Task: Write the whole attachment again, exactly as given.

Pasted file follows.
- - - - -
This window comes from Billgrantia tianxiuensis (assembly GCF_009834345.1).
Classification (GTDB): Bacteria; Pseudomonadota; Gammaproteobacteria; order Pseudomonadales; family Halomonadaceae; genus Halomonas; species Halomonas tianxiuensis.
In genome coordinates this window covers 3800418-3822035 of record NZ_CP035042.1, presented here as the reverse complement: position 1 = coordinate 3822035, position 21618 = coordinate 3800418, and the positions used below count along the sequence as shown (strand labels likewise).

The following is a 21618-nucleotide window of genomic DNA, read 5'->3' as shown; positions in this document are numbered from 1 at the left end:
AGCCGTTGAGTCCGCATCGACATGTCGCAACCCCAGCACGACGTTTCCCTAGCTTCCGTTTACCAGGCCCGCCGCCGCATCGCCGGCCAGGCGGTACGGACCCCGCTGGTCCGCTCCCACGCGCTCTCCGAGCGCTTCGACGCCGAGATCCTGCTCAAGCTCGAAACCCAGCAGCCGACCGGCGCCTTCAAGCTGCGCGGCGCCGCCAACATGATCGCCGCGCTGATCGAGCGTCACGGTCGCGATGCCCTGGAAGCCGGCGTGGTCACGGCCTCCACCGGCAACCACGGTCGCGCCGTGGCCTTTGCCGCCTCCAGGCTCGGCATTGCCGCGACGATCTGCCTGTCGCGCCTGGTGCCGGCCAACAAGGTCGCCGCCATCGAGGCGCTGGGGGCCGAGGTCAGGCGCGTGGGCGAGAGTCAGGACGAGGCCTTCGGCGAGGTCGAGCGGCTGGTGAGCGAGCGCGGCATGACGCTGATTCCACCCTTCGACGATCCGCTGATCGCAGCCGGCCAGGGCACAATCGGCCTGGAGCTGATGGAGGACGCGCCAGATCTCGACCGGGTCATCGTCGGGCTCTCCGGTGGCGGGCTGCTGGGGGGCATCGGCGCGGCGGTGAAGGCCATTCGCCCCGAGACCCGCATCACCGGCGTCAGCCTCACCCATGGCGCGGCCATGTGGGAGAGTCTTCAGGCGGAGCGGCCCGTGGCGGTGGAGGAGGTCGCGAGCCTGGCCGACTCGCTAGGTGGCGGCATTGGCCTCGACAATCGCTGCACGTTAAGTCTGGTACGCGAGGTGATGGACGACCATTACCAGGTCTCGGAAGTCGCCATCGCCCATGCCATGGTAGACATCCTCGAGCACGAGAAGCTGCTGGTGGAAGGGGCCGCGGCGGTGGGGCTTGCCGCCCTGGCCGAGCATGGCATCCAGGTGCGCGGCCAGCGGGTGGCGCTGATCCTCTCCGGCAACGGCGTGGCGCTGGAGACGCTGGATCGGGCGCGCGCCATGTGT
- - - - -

This window comes from Billgrantia tianxiuensis (assembly GCF_009834345.1).
Classification (GTDB): Bacteria; Pseudomonadota; Gammaproteobacteria; order Pseudomonadales; family Halomonadaceae; genus Halomonas; species Halomonas tianxiuensis.
In genome coordinates this window covers 3800418-3822035 of record NZ_CP035042.1, presented here as the reverse complement: position 1 = coordinate 3822035, position 21618 = coordinate 3800418, and the positions used below count along the sequence as shown (strand labels likewise).

The following is a 21618-nucleotide window of genomic DNA, read 5'->3' as shown; positions in this document are numbered from 1 at the left end:
AGCCGTTGAGTCCGCATCGACATGTCGCAACCCCAGCACGACGTTTCCCTAGCTTCCGTTTACCAGGCCCGCCGCCGCATCGCCGGCCAGGCGGTACGGACCCCGCTGGTCCGCTCCCACGCGCTCTCCGAGCGCTTCGACGCCGAGATCCTGCTCAAGCTCGAAACCCAGCAGCCGACCGGCGCCTTCAAGCTGCGCGGCGCCGCCAACATGATCGCCGCGCTGATCGAGCGTCACGGTCGCGATGCCCTGGAAGCCGGCGTGGTCACGGCCTCCACCGGCAACCACGGTCGCGCCGTGGCCTTTGCCGCCTCCAGGCTCGGCATTGCCGCGACGATCTGCCTGTCGCGCCTGGTGCCGGCCAACAAGGTCGCCGCCATCGAGGCGCTGGGGGCCGAGGTCAGGCGCGTGGGCGAGAGTCAGGACGAGGCCTTCGGCGAGGTCGAGCGGCTGGTGAGCGAGCGCGGCATGACGCTGATTCCACCCTTCGACGATCCGCTGATCGCAGCCGGCCAGGGCACAATCGGCCTGGAGCTGATGGAGGACGCGCCAGATCTCGACCGGGTCATCGTCGGGCTCTCCGGTGGCGGGCTGCTGGGGGGCATCGGCGCGGCGGTGAAGGCCATTCGCCCCGAGACCCGCATCACCGGCGTCAGCCTCACCCATGGCGCGGCCATGTGGGAGAGTCTTCAGGCGGAGCGGCCCGTGGCGGTGGAGGAGGTCGCGAGCCTGGCCGACTCGCTAGGTGGCGGCATTGGCCTCGACAATCGCTGCACGTTAAGTCTGGTACGCGAGGTGATGGACGACCATTACCAGGTCTCGGAAGTCGCCATCGCCCATGCCATGGTAGACATCCTCGAGCACGAGAAGCTGCTGGTGGAAGGGGCCGCGGCGGTGGGGCTTGCCGCCCTGGCCGAGCATGGCATCCAGGTGCGCGGCCAGCGGGTGGCGCTGATCCTCTCCGGCAACGGCGTGGCGCTGGAGACGCTGGATCGGGCGCGCGCCATGTGT